These suggestions show that there is a relatively simple way out of the problem facing us. It is essential that these actions be taken now before the problem turns into a crisis. As for private accounts, we have them now, the 401(k). These are useful supplements to Social Security, they should not be its core.

Friday, March 4, 2005

Lebanon and Iraq

Date: March 4th., 2005
Sent to but not published in the Boston Globe

Speaking of Lebanon today (March 4th.), President George W. Bush stated that the country could not have a fair and free election while the country was under occupation by a foreign power (Syria).
Is the same true of Iraq?

Wednesday, March 2, 2005

Subway Congestion and Flexible Working Hours

Date: March 2nd, 2005
Sent to but not published in the Boston Globe

The problem of peak hour congestion is unlikely to be solved by a surcharge on MBTA fares (Letter, Eric V. Loewenstein, Globe April 1st, 2005). Most people do not have a choice in their hours of work, these are set by their employers. The problem must be addressed through a solution requiring a systemic change involving Boston firms and the public services provided by the MBTA and the police. The solution is the widespread adoption of flexible working hours. In addition to firms increasing their flexibility in working hours, infrastructure changes will have to occur simultaneously with the changes in working hours. The MBTA will have to change its train and bus schedules: rush hour schedules will have to be extended for an hour or two each side of the morning and evening peak hours. The police department will have to put more police on the street during these extended commuting hours. Only if commuting is made easier in these off peak hours will there be a major shift in individual commuting behavior.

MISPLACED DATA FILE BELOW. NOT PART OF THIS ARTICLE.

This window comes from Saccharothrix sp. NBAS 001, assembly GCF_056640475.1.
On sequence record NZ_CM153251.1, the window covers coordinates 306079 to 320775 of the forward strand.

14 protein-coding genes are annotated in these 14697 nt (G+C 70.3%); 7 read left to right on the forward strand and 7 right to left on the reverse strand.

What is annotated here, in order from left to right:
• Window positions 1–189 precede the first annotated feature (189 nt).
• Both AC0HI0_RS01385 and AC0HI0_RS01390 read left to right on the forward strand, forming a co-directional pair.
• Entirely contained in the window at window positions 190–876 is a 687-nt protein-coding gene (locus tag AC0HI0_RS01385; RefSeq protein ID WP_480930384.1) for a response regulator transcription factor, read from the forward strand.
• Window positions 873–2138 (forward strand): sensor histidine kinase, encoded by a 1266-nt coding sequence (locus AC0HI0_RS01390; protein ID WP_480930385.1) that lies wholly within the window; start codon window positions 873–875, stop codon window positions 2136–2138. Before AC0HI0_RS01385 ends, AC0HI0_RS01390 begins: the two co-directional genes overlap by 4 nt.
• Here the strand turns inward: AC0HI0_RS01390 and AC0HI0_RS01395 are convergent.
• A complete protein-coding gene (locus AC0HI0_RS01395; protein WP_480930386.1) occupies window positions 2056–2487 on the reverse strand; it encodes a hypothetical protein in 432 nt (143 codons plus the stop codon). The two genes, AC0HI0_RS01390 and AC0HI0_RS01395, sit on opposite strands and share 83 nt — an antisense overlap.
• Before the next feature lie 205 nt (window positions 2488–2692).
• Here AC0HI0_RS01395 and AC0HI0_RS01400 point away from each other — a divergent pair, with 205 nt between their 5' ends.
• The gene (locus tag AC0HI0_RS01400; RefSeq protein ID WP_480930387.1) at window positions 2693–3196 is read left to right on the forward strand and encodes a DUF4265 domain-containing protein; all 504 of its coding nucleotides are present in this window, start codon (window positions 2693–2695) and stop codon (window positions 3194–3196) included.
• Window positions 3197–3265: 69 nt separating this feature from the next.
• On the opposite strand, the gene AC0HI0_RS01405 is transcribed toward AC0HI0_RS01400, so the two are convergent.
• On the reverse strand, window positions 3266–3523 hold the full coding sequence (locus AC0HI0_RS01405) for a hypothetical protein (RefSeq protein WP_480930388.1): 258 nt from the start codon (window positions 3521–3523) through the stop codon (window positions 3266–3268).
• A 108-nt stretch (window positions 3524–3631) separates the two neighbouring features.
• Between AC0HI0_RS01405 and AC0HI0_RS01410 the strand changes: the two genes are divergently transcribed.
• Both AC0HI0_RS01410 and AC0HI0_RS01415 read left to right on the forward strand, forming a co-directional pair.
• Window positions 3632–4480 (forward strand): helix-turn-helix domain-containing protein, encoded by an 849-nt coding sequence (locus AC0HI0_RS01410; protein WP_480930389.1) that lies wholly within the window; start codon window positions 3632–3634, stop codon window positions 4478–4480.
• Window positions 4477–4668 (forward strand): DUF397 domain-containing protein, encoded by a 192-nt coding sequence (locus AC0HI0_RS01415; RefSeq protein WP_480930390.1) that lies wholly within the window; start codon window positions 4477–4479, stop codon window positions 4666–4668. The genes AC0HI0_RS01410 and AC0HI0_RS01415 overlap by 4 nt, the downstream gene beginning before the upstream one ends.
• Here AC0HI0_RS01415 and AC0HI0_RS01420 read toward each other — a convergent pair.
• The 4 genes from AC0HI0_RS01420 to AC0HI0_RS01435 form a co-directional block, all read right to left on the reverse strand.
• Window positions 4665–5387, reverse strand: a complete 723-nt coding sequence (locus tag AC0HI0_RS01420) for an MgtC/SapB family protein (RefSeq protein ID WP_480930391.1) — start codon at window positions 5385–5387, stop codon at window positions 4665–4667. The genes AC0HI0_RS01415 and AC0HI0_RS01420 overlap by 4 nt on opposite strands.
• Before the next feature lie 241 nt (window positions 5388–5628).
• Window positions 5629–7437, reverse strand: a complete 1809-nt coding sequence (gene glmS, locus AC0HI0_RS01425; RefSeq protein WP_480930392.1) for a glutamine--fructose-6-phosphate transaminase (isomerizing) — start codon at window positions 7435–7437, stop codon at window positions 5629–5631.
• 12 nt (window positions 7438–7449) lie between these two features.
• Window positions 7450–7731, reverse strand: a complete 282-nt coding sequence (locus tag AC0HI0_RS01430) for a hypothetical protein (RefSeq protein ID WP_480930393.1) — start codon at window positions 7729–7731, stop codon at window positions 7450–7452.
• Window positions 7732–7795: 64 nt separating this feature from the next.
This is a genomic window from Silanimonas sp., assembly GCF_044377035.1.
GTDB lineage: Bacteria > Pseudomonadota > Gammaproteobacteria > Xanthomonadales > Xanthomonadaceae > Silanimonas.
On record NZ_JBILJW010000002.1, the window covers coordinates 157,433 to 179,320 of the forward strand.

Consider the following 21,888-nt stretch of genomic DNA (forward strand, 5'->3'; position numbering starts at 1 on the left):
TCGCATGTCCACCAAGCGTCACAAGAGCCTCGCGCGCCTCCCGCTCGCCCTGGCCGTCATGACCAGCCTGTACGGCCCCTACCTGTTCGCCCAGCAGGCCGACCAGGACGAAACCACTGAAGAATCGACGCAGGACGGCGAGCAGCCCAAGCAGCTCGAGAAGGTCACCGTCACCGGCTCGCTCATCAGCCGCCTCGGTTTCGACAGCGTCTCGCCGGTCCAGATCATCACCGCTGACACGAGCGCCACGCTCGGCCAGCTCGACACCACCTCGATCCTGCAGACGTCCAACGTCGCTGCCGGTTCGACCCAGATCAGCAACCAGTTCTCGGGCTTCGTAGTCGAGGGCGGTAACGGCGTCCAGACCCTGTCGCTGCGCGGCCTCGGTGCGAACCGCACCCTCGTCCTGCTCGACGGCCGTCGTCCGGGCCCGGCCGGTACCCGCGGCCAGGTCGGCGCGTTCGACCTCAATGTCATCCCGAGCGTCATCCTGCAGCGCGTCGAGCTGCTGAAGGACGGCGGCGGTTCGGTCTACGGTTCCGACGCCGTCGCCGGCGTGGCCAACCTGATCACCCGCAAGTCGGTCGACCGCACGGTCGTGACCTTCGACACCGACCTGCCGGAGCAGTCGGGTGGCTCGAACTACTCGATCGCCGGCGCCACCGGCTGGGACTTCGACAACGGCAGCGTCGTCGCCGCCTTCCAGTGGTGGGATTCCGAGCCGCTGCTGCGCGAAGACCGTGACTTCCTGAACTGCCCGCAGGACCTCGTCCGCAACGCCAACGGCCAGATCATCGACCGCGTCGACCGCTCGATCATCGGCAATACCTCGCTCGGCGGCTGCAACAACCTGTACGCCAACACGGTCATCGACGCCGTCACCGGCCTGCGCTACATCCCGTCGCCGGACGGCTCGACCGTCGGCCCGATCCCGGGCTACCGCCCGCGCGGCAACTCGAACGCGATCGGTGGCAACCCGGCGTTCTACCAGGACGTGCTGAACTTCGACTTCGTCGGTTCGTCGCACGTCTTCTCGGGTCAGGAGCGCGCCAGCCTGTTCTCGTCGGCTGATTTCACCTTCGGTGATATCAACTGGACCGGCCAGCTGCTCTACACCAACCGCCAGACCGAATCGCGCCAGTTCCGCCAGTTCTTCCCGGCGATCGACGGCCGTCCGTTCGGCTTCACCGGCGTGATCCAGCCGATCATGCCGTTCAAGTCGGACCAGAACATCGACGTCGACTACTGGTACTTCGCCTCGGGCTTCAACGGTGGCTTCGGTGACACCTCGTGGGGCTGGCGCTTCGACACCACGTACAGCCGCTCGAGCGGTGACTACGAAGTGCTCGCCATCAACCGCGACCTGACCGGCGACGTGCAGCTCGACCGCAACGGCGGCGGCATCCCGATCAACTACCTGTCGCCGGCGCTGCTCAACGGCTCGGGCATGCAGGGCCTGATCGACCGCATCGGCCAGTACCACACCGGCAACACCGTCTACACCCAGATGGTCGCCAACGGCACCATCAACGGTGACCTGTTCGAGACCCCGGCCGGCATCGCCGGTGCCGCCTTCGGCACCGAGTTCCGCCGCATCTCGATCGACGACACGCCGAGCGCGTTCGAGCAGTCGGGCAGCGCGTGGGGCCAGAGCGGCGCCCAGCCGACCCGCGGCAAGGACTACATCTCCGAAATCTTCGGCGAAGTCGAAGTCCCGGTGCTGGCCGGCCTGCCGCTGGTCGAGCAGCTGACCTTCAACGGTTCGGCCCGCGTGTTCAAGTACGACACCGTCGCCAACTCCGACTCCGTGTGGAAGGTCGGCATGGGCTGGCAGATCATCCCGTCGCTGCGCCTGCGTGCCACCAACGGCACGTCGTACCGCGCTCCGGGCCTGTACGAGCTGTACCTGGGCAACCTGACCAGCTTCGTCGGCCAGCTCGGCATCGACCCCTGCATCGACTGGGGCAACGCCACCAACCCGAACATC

Can Boston’s firms, police and politicians muster the energy required to make such cooperation work?

Tuesday, March 1, 2005

Was Churchill a Neo-Con

Date: March 1st, 2005
Published in the New York Times Book Review, March 20th. 2005. p 6.

Churchill a neo-con (Jacob Heilbrunn, Book Review, Feb 27, page 27)? I don't think so.
He famously once said "jaw-jaw is better than war-war!" A proposition decisively rejected by the neo-cons.
He also served in the Liberal Government of the early 1900's that introduced Old Age Pensions and Unemployment Insurance and Labor Exchanges -- all anathema to today's neo-cons.
Link to New York Times